A lack of public confidence and some damaging press stories have renewed the FCA's focus on conduct, including non-financial misconduct.
The FCA's Financial Lives Survey in 2020 found that 1 in 4 consumers lacked confidence in the financial services industry. Only 35% of respondents agreed that firms are honest and transparent in their dealings with them.
These results also illustrate why the regulator is strengthening rules and guidance around culture and conduct.
For example, the FCA’s expectation that all firms will comply with the SMCR, Conduct Rules and several other initiatives, such as finalising guidance on the treatment of vulnerable consumers and the recent consultation regarding a new Consumer Duty.
Non-financial misconduct reflects poor cultures
The FCA believes that how a firm handles non-financial misconduct is indicative of a firm’s culture. Nausicaa Delfas, recently appointed as Interim CEO of the Financial Ombudsman Service, has highlighted that tolerance of non-financial conduct “would be a clear example of a driver of unhealthy culture“.
The FCA has repeatedly made it clear that it expects firms to be proactive in tackling misconduct of all types, including identifying what drives this behaviour and, where appropriate, modifying those drivers to shape proper conduct.
We have seen the FCA and PRA take action when they find individuals in breach of the standards expected, fining and, in some cases, banning individuals from operating within approved roles in financial services.
In line with this focus on culture and individual responsibility and accountability at all levels of the financial services industry, the FCA has indicated its view on non-financial misconduct is evolving (i.e. serious personal misbehaviour, harassment, bullying, sexual discrimination or sexual misconduct in the workplace).
All this activity and focus is centred around encouraging and expecting firms to really focus on building and maintaining a healthy culture “…where people do the right thing and take responsibility for outcomes”.
How can you promote a healthy company culture?
So, what we really need to do is ensure that our people (at all levels of seniority) are behaving in a way that:
- Promotes a healthy conduct culture;
- Meets business objectives; and
- Ensures great outcomes for customers.
By doing this, we can be confident in satisfying the regulators.
This means not just capturing and reporting quantitative culture data but also considering supporting qualitative data. In other words, ensuring that we properly look at what’s going on under the bonnet!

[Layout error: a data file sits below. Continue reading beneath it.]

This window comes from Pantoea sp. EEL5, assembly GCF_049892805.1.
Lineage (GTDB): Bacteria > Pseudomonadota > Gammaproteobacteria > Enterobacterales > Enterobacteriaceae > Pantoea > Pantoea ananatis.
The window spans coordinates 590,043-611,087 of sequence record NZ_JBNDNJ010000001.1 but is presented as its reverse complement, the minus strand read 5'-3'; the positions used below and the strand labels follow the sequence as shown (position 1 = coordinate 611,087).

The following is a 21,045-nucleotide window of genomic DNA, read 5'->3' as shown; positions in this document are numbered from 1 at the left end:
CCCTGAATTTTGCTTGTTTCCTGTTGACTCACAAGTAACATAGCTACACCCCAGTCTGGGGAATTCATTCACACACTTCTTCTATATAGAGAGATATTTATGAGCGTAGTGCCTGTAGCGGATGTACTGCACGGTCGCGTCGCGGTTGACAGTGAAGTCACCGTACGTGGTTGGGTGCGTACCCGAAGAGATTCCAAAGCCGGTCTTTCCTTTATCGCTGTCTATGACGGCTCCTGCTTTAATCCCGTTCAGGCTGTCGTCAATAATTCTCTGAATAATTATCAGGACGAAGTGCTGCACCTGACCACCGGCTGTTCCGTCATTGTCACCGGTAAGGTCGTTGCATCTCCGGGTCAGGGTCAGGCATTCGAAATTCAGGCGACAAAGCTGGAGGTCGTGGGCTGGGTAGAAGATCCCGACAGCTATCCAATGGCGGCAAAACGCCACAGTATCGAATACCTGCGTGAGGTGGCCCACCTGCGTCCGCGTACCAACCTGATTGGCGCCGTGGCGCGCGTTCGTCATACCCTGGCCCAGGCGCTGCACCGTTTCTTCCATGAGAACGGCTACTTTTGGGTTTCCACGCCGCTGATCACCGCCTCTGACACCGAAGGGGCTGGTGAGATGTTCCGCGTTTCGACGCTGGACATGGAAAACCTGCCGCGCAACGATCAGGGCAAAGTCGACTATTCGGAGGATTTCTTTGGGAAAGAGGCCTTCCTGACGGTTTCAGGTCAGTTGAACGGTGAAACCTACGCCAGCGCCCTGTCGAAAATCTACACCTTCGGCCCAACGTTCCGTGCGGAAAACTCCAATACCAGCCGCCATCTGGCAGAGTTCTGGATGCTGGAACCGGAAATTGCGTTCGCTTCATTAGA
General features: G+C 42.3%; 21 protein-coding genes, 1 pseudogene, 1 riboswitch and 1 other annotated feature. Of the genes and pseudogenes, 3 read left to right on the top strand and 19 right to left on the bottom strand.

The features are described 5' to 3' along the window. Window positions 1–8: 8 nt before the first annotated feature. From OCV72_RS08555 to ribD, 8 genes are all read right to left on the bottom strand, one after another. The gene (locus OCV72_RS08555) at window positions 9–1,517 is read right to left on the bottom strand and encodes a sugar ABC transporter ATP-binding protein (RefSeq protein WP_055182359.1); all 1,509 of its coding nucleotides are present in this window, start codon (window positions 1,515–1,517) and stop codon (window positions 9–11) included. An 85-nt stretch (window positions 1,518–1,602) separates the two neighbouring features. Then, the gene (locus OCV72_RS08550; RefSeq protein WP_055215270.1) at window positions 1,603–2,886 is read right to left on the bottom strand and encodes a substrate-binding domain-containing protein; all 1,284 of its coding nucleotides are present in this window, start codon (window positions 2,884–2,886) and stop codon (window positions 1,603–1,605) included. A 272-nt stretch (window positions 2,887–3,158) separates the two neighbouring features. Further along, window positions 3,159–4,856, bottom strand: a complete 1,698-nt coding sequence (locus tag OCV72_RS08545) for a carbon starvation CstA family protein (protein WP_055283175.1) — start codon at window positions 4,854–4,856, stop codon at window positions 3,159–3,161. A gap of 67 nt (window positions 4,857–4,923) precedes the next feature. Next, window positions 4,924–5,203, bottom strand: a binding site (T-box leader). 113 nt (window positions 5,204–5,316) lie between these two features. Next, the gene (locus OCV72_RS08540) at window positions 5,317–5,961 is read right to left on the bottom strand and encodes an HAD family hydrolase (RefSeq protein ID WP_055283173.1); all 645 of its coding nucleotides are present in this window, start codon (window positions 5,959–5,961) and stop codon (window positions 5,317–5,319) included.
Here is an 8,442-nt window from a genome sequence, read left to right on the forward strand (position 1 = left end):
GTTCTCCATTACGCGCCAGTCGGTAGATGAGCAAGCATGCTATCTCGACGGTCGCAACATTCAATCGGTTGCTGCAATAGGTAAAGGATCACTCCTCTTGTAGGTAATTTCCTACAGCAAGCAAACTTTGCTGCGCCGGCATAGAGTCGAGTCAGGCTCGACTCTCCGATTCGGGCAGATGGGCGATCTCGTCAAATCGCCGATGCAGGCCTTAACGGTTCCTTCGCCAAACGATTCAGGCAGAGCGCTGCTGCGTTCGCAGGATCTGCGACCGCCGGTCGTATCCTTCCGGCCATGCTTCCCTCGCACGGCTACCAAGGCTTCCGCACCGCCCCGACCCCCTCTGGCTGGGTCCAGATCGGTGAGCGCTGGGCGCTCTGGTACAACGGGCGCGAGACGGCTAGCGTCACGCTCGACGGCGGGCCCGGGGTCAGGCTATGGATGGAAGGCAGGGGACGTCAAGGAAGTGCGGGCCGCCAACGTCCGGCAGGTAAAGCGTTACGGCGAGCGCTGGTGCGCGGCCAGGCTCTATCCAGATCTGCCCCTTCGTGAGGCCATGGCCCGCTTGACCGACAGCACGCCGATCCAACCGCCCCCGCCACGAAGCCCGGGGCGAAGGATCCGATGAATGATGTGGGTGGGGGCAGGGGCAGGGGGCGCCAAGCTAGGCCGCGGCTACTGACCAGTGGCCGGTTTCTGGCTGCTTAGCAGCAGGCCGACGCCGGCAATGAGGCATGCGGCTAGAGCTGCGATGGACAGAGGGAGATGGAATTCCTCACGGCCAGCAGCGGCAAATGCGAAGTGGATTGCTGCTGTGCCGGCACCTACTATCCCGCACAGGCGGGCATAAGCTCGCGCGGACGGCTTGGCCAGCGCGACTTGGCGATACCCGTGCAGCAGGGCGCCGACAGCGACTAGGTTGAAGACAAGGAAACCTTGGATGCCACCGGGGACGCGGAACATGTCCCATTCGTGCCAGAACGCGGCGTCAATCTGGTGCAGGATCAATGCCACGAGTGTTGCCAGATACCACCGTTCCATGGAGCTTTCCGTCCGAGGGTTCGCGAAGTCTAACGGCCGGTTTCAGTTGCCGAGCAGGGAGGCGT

Key questions to ask
- Why are misconduct incidents occurring?
- Are they systemic?
- What can be done to prevent them?
- What can be done to encourage positive change in employee’s behaviour?
- Are temperature checks been taken, measuring employee culture regularly?
- Is it clear about what good behaviour looks like?
- Do staff understand what is expected of them?
Mechanisms needed to answer these questions
You should ensure that you have the appropriate mechanisms to help answer the key questions above. These include at a minimum:
- Processes to identify, handle and escalate potential non-financial misconduct involving their employees
- Clear purposes and values that drive good conduct and check whether in practice the business is consistent with these
- Considering non-financial misconduct when carrying out fitness and propriety assessments on Certified employees and Senior Managers
- Ensuring that Senior Managers take responsibility for tackling non-financial misconduct within their area.
How non-financial misconduct relates to SMCR
The FCA considers that the SMCR provides it with an additional tool to encourage cultural change in firms. The way that Senior Managers tackle cases of non-financial misconduct may be relevant to the FCA's assessment of an individual’s fitness and propriety.
The FCA expectation is that Senior Managers should play a key part in encouraging healthy cultures and that there needs to be appropriate leadership to address non-financial misconduct.
A Senior Manager’s failure to take reasonable steps to address non-financial misconduct could lead the FCA to determine that a Senior Manager is not fit and proper.
If they are a Senior Manager, they need to understand not just what is expected of their own conduct but also what is expected in leading and taking responsibility for the conduct of their people.
All employees need to understand what is expected of them personally, what the Conduct Rules really mean for them and what is considered misconduct.
Non-financial misconduct & training
The SMCR and Conduct Rules training you provide is a key tool in helping you achieve this.
Providing appropriate training and clearly documented guidance for all employees is vital to help ensure that everyone has a clear understanding of their responsibilities and their obligation to inform their managers of relevant matters, including those that happen in their personal lives.
This training needs to include examples of non-financial misconduct to allow employees to learn using relevant and practical scenarios – considering both conducts within and outside the workplace.
For example, some might argue that everyone should know what it means to have integrity or act with due care, skill and diligence. However, as we said at the start, knowing something doesn’t mean it’s transferred into our behaviour and day to day practices and decisions.
So, it’s important to be explicit and that this is translated into how an individual behaves within the workplace, their role and personal lives and how each may impact their work life.
We know that our regulators will continue to focus on good conduct and healthy cultures. We also know that this is good not just for customers but also for our people and business - a win-win.
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